Columns > Published on July 21st, 2015

Advice From A Literary Character: Sabina from "The Unbearable Lightness of Being"

The answers to life’s big questions don’t always come easily. It’s no wonder we seek out the advice of others so often. The obvious choices for this advice are friends, family, and loved ones, but have you ever wondered what your favorite literary characters would say to the questions that carry so much…well, weight?

For LitReactor’s second round of Advice From A Literary Character, we have the pleasure of hearing from The Unbearable Lightness of Being’s Sabina.

1. What is the meaning of life?

I see life as an ocean, frozen over. A span of time on which we should all glide, never stopping for too long. Meaning has no place in my idea of what life is. I know this is not popular opinion. I am not known to carry the same ideas and values as most people, and I am not sorry for it. My hope is that you will find something, and not someone, to love. You might as well.

The only way you can sufficiently guard your heart is if you live a life in which you have nothing to lose.

2. What happens when we die?

Most of us become the terrible "kitsch" version of ourselves we've been waltzing with since birth, but if you are aware of this dreadful potential you may be able to rise above it. In death, you can only hope to become nothing. This is the ultimate beauty. There are times when I feel so empty, I am sure death has come for me. I imagine that is very much how death will feel.

3. How do I avoid pain?

Emotional pain is the byproduct of extremism, commitment, and weight. Practice restraint, self-love, and always find the humor in a situation. Humor creates a bond with another person while simultaneously creating distance. All these reverse magnets within human interaction! It's like they say: laugh it off. The things that seem to be the most grave tend to house the most humor. A painful memory, for instance, if looked at from a different perspective will have you tearing up with laughter. If you are physically hurt, give a good holler and cry until you realize how silly you look, then realize the pain will pass.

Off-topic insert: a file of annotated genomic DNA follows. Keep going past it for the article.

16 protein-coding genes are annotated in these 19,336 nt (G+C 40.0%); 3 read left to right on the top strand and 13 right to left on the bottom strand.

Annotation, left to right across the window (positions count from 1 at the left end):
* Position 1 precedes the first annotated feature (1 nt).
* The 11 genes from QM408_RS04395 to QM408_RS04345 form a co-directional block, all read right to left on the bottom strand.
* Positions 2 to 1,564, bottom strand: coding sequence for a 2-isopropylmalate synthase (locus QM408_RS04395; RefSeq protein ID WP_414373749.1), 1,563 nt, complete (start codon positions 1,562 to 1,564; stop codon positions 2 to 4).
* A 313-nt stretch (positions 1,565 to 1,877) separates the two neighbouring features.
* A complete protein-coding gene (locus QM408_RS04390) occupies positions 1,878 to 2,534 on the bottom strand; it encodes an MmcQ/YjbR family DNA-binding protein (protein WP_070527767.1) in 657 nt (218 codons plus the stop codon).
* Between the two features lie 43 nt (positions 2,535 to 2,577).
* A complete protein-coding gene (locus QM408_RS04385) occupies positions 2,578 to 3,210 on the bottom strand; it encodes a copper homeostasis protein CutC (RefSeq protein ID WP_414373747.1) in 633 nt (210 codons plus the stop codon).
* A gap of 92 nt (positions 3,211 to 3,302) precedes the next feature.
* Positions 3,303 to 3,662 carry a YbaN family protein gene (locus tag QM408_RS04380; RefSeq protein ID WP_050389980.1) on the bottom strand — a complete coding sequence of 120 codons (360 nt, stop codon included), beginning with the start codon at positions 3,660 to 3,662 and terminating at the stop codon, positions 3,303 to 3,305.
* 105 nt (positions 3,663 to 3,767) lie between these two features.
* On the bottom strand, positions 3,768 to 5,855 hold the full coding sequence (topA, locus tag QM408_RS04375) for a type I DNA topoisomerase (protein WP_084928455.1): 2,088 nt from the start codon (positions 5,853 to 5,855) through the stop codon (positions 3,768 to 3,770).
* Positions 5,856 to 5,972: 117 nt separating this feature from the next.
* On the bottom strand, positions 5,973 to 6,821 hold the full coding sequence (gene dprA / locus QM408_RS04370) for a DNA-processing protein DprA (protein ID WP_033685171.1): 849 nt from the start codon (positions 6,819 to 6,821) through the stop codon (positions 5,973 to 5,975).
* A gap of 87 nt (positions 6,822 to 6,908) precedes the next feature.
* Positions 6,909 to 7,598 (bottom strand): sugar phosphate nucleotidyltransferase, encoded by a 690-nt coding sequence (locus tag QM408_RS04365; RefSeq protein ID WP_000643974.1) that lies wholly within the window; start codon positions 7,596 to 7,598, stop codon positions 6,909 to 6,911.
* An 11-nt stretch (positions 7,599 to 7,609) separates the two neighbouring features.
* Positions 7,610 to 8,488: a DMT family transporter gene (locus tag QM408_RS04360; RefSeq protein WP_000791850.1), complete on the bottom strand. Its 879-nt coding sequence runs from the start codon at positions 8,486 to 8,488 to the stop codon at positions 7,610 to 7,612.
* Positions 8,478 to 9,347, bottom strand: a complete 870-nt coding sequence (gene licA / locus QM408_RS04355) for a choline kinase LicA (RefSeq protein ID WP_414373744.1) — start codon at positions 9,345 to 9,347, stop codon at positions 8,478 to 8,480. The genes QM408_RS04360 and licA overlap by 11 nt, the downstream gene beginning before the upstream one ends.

4. What is the best way to deal with conflict?

Again, restraint. Don’t allow yourself to get too deep into an argument. Remember, you can always leave a situation that does not suit you. You can leave a situation even if it does suit you. Taking control of the experiences you have becomes simple once you learn to let go, once you admit to yourself that nothing is really that important.

5. How do I know when I’ve met my soulmate?

Are you joking? What do you expect me to say? Now I am the one with all the questions. You are your own soulmate, but be skeptical even of yourself! Trust no one, expect nothing, be okay with being alone and with even less than that. I know it sounds dark, but it’s really not. It’s light. Take lovers, use them for what they are good for, let yourself be used, but remember to return to your solitude, always. I don’t know where this idea came from, that we need another person. Throw that idea out the window. Paint a beautiful picture instead.

6. How will I know when I’m happy?

If you happen to be in the moment, in any given situation, that is the only happiness. Sorrow lives in regret, memory, and worrying about the future. Have you noticed that most people spend their precious time in these sorrowful spaces? It’s tragic, really. I see it in the faces of my lovers, that they are elsewhere, and I have the impulse to leave. I don’t want that tendency, that look on their faces, to rub off on me. You understand.

7. What’s the cure for a broken heart?

If you are unfortunate enough to have allowed someone to get so close to you that they could actually break your heart, you must never let it happen again. Learn from this mistake. I do realize if you’re asking this question, what I’ve just said is no help. So, to cure your current broken heart, do not waste time dwelling on it for too long. Take an extended vacation somewhere far from where you live, or move entirely. The only way you can sufficiently guard your heart is if you live a life in which you have nothing to lose. It won’t be easy to break old habits at first, so start immediately.

Sabina is certainly a woman living on her own terms. Do you agree with her approach?

Which other literary characters do you think would give good advice?

About the author

Christine J. Schmidt is a writer originally from New Jersey. After receiving her BFA in Dramatic Writing from SUNY Purchase, she worked at Seattle Repertory Theatre as their artistic literary intern. She recently left Brooklyn, where she was a bookseller and events host at WORD, to reside in Los Angeles. She has previously written for New York Theatre Review, and her plays have been read and produced at theaters in New Jersey, New York, Connecticut, Pennsylvania, Georgia, and Washington. Coffee is her favorite thing.

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